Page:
Pixar in a Box
How color is used in visual storytelling.
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- wait, in00:22where's the link?(14 votes)
- Hello, My name is Divyansh Joshi and this is my first public answer on Khanacademy and this is a very good lesson for children as well as the adult or teenage learners of 3D Animation. If you agree with me, Please Upvote. But if you don't agree with me, you can Downvote.(16 votes)
- that was offensive. I love blue!(3 votes)
- It's great that you love blue, I do to! It's my favorite color! But...blue is more calming..sometimes dark sad. Obviously not always, but if you put blue into a sad scene it fits, because it's calming and sometimes sad. If you put a bright red or green into that scene of Up, it wouldn't express the sad mooody calming feeling. Hope this helped.(10 votes)
- what if u want to do a fast movie(3 votes)
- If you want to do a fast scene or movie, I suggest you use contrasting colors. You could use a darker background and a brighter main piece for a scary scene, where the color dims over time. Or you could a lighter background and a darker main piece to represent a shut-off, pulled away emotion. For a fast scene, try blurring the outside of the scene, focusing more on the bolder, more definitly marked main piece. This will grab the audience's eyes, and keep them focused on the main idea, charecter, piece, etc. Does that help?(6 votes)
- Why does Mr . incredibles nose looks different in each picture(5 votes)
- I think that the red in Mr Incredible's second suit also represents, like, his love of superheroing (is that a word?) and tells us how excited he is, he's like
yes, I'm a hero again, lets do this(3 votes)
- I love these session If you agree upvote me if you disagree downvote me(3 votes)
- how does color get effected by shading(2 votes)
- It makes the color darker, obviously, but it can be very useful if you are trying to make something at least semi-realistic. If you were coloring something in that was one color, you could add dimension by making the parts the light doesn't hit darker (shading).(1 vote)
- why at2:37does the flowers look so real(2 votes)
- 00:22where's the link?!(1 vote)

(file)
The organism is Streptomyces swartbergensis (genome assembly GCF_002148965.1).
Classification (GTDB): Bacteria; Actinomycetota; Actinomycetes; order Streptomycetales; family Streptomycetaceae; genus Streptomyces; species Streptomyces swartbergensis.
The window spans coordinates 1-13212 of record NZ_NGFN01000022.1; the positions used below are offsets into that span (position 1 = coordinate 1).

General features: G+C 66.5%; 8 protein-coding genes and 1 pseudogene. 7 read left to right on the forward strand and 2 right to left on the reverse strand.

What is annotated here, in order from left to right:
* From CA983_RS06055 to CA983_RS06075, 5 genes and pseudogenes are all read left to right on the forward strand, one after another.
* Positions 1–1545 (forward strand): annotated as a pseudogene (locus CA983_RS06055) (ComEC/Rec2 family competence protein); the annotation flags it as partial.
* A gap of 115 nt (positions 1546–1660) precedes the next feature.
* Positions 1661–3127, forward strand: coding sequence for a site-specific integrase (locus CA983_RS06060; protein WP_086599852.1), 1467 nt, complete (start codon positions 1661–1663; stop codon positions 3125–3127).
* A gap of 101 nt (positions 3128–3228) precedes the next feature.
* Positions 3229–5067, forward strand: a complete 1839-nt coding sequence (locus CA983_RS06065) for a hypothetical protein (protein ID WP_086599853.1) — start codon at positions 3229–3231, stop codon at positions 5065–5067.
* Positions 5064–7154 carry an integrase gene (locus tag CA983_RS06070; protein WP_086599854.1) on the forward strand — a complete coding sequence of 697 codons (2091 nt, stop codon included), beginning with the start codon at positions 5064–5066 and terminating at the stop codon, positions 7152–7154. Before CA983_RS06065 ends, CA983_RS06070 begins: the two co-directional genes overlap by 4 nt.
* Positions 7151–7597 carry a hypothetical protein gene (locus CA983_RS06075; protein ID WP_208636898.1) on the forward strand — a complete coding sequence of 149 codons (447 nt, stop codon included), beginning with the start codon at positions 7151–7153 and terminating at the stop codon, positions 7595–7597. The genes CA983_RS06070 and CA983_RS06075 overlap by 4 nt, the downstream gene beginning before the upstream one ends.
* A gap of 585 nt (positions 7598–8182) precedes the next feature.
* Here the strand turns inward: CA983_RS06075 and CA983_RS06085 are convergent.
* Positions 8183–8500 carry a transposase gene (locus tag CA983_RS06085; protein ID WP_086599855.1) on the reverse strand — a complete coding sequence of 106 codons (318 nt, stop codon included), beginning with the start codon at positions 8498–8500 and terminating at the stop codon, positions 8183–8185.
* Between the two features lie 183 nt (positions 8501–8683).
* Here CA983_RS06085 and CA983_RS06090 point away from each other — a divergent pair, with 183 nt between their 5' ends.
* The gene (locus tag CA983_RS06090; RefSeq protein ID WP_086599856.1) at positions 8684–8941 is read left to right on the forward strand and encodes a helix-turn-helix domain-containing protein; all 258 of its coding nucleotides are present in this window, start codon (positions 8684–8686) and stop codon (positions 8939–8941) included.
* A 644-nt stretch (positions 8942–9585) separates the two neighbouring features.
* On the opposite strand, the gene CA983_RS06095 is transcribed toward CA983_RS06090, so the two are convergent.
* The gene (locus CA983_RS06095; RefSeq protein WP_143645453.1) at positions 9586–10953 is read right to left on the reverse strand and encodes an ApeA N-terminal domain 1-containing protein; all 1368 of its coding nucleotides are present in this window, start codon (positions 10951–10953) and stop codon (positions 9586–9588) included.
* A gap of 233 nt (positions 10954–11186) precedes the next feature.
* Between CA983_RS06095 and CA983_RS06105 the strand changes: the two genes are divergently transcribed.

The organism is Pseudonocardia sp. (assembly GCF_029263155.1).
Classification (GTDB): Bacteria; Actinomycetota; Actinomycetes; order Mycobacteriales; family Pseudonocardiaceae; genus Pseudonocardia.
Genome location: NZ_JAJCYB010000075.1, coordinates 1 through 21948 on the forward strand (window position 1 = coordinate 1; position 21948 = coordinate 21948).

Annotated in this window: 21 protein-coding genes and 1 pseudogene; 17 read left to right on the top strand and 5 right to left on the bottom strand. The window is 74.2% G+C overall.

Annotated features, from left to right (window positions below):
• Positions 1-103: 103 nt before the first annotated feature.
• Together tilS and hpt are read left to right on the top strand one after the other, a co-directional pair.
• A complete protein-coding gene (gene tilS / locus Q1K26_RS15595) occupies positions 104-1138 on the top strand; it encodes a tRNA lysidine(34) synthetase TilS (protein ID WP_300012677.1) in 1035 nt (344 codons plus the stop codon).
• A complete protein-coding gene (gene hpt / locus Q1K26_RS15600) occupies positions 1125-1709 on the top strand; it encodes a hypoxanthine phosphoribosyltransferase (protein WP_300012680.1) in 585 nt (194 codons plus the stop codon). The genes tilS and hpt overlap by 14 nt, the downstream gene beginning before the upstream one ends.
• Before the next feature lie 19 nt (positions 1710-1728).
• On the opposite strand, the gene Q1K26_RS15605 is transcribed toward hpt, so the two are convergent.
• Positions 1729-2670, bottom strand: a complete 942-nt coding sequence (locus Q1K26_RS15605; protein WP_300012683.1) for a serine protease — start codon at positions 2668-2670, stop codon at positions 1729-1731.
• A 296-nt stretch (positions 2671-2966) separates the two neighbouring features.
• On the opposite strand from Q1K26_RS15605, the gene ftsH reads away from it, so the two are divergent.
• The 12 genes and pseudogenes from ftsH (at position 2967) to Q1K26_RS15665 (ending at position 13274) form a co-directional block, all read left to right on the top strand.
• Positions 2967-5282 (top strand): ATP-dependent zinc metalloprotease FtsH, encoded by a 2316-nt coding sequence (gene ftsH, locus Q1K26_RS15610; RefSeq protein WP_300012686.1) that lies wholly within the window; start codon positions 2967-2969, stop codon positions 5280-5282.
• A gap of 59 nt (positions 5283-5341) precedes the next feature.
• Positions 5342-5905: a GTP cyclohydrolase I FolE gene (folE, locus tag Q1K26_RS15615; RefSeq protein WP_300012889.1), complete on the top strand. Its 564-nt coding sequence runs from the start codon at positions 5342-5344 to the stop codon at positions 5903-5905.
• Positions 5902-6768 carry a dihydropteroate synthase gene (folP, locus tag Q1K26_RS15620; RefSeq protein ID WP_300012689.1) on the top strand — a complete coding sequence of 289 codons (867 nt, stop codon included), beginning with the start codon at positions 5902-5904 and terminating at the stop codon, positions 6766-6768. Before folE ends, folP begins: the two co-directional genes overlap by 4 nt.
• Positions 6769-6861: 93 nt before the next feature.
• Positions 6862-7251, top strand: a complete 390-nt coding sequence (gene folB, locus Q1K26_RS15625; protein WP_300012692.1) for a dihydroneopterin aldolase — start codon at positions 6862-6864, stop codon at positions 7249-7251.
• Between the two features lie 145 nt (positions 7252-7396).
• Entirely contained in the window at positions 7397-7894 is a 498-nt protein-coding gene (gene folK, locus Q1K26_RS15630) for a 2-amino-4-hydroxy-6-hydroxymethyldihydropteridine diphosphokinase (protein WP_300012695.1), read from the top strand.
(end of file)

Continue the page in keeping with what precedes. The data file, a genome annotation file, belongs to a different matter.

(boinging) (clicking) - Color is an important part of visual story telling. Like tone, color is primarily used to create mood or emotion. And direct the eye by emphasizing different parts of the image. We have a whole lesson on the Science of Color. So check that out if you wanna know more. (clicking) (dinging) (tinkling) In this video we'll look at a few fundamental ways artists use color. Let's start with the Color Wheel because it allows us to identify Visually Similar Colors, which are close to one another, Contrasting Colors which are further apart, and Complementary Colors which are opposite each other on the wheel. The use of contrasting colors can really direct our attention. Notice how vibrant they feel? Now compare that to these similar colors. Notice how natural and cohesive they feel, as if they belong together? Also each color on the wheel can have a different psychological influence. For example, this shade of blue can be used to support a calm and relaxed mood. Compared to this red, which feels much more alarming or alert! Now let's return to our concept art and look at it from the perspective of color. - So the color in this image, which is the color script that was used for the film, is very specific. So if we look in the background here there's a lot of blues and cold colors, especially here with Carl, 'cause he kinda feels sad. And then if you, as you push over you start to see the warm light come in to the frame. So from the window we have like this really bright and vibrant yellow, and then when we get to Ellie, she's almost wrapped in a warm, reddish tone. - We decided magenta would sort of be her color. And so even this piece tied onto the balloon is magenta. We wanted to sort of play against the theme of darkness and coldness which is the interior of this room, everything that's surrounding her, yet she's still full of life. - The concept art as we move forward with this moment in Up, that blue says a lot about him emotionally. It brings him down a little bit. It helps us feel a little bit more somber on his behalf. We connect that balloon with Carl, and with his expression, as we're kind of looking at things here. However Ellie, on a second look at this image, we can see how optimistic she is. We can see her powers with the color are overpowering everything in the panel. Her emotion is overpowering everything with her colors, really bringing up a spirit of optimism and comfort and things are gonna be okay, "Don't worry about me. "I'm going on to another adventure." - A sunset, you know a warmer light, often represents the end of something. When Carl goes home the sunset is pink. We know the pink has been the color that represents Ellie, and the sun completely sets and that pink color goes away. And we feel emotionally, through the use of color, what we're supposed to feel for the character. - For storyboarding we really don't use color very often, unless it's a very important story point. And so one time that I did use color was in the beach scene where I wanted to show a change in time where he's trying really hard, is finally making some progress, but ultimately he fails. So I used the deeper reds and oranges because they make you feel, they're a little bit more passionate and a little bit more fiery. Almost like an anger or competitive spirit that racing is. - If you look at these images of Mr Incredible at the beginning of the film, we're talking about the golden days, you know, he's being a superhero, and his costume is represented in blue. It's pretty cool costume but it's not quite as powerful of a color. Then you go to a Mr Incredible working at Insuricare, he's completely unhappy, the color has been taken away from his life and from his costume. And finally when Mr Incredible comes back as a superhero, we have a really powerful color, this red super suit which is a lot better than the original one. So there's a very clear progression when you look at these three pictures of, you feel emotionally how the character is feeling and how his progression is, how his arc is in the film. - As we've seen, color is essential to our story telling process. And so are the other compositional elements we've explored in this lesson. All of these things work together in our films to direct our audiences' eye, convey meaning, express emotions, and support story points. The goal of this lesson was to open your eyes to these ideas so you can apply them to your own stories. In the final exercise you'll work on creating a Beat Board to visualize your Story Spine from the previous lesson. Your job is to create a single image for each beat which captures the essential story point of that moment. So go and have some fun.